The chapter in The Best Yes continued this theme. It was the chapter entitled "The Joy of the Unrushed Yes." It was all about leaving space in our schedules and lives to enjoy and work on relationships.

Ok, Lord, I get it.

I often let myself go head over heels into a frenzy. I realized I had not been enjoying the gifts I had been given, and was being given each day. I was allowing myself to get caught up in the unpacking, the cleaning, the stress of the upcoming school year and MOPS year.

I was not allowing myself the time and space to see the blessings around me. I thought of One Thousand Gifts by Ann Voskamp. I love this book and agree with its message of counting our blessings to experience joy whole heartedly. I had just let myself get too busy to put it into practice. And by doing so, I was missing out on the joy of life. I have been missing out on abundant life.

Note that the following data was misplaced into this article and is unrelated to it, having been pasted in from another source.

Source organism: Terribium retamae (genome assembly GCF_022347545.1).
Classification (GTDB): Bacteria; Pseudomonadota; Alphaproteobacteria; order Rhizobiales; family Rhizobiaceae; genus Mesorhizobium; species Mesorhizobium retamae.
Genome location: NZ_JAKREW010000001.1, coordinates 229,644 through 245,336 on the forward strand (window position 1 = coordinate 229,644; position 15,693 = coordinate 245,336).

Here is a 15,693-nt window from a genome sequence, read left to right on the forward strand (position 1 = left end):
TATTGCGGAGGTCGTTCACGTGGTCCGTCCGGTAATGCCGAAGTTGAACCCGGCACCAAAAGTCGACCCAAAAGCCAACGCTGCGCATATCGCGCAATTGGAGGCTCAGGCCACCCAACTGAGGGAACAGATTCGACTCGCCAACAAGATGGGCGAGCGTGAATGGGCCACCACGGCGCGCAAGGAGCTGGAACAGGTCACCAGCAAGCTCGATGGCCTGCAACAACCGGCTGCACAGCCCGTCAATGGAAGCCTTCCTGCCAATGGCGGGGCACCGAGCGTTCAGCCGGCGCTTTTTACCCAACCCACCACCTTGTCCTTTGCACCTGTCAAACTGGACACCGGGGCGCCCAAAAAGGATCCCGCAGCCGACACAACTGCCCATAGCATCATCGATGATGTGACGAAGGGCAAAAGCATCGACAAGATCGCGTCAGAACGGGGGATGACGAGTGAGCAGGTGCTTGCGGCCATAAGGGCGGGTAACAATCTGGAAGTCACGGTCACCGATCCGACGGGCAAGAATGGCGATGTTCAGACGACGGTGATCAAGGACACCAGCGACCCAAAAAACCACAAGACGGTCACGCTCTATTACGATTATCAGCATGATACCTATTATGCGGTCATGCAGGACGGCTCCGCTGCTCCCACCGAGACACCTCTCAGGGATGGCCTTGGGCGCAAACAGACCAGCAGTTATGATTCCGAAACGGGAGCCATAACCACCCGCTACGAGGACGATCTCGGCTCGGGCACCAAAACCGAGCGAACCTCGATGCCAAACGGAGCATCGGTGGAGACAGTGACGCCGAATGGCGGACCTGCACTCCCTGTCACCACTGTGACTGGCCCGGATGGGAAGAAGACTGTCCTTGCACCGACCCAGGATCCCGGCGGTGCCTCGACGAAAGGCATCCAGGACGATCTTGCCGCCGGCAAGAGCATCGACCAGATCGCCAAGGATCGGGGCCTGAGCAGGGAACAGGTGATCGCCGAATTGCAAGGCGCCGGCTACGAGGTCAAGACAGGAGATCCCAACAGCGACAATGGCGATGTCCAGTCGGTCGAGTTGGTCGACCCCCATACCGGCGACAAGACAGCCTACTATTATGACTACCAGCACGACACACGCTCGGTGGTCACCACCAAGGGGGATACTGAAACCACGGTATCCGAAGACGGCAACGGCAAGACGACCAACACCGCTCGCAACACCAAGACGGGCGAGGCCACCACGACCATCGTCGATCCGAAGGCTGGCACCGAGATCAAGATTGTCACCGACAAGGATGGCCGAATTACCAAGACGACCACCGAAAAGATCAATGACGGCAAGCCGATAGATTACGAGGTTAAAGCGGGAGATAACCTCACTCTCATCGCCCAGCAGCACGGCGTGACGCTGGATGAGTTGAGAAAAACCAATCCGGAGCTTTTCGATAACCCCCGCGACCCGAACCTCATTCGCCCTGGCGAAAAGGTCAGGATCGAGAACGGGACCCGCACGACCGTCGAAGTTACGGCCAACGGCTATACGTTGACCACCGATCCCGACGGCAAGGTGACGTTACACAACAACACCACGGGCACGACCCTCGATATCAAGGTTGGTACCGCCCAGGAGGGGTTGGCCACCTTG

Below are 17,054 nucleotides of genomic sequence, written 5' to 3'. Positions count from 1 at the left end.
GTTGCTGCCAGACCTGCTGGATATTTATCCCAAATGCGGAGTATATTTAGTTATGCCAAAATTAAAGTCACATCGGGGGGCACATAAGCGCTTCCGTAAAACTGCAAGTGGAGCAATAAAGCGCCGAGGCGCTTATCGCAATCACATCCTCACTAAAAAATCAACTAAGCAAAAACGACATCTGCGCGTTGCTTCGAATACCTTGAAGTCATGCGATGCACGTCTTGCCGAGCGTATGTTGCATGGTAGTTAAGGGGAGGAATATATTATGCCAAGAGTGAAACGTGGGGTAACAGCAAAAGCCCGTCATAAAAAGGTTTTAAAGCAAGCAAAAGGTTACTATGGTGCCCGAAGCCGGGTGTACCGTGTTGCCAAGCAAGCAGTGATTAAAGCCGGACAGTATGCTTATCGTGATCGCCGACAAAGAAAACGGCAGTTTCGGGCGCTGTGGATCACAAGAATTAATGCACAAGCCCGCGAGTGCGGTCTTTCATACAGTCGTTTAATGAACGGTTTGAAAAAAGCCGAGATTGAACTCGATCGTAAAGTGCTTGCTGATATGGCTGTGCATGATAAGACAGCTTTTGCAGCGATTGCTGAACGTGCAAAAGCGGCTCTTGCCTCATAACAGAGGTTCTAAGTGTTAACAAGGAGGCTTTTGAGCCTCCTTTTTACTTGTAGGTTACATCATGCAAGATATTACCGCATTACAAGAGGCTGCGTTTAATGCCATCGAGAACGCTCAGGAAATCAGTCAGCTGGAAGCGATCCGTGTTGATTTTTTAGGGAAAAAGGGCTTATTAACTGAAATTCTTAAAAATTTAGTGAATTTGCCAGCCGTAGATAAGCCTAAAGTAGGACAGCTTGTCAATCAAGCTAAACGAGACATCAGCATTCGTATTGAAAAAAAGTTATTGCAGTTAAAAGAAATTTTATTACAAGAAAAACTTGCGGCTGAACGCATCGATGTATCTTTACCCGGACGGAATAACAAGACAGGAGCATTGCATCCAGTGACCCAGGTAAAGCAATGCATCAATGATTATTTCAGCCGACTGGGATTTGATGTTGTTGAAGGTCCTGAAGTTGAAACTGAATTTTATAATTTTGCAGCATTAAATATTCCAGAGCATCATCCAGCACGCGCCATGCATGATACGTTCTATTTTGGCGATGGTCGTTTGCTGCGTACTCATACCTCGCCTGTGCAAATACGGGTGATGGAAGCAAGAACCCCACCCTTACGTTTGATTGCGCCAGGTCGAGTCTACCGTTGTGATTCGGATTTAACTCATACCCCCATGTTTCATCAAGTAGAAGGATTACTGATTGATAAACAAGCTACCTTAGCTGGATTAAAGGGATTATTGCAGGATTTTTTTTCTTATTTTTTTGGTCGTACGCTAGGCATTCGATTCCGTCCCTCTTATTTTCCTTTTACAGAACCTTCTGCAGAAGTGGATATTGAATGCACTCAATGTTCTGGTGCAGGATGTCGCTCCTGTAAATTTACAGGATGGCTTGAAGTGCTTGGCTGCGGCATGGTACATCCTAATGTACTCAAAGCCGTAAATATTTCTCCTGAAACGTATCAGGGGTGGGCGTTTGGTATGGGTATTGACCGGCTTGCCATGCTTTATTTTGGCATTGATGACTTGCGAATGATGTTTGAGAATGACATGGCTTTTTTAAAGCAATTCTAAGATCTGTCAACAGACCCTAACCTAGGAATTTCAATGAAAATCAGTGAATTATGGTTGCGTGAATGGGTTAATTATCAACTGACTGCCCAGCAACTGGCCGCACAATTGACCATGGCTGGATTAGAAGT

When really...
"My cup overflows with blessings" (Psalm 23:5b).
"What shall we say about such wonderful things as these? If God is for us, who can ever be against us?" (Romans 8:31).
"O Lord, my God, you have performed many wonders for us. Your plans for us are too numerous to list. You have no equal. If I tried to recite all your wonderful deeds, I would never come to the end of them" (Psalm 40:5). 
"You have endowed him with eternal blessings and given him the joy of Your presence" (Psalm 21:6). 
 So, even though it is against my personality, I am going to fight the frenzy with thankfulness. I pray we can all allow ourselves time to notice the blessings and gifts around us.

Lord, help me to stop and realize the blessings that my children are--that the mess means I'm blessed.

Oh, yeah, and this little song too. Totally applicable to a busy, rushed life. "Slow me Down" by the Robby Seay Band. Click to enjoy!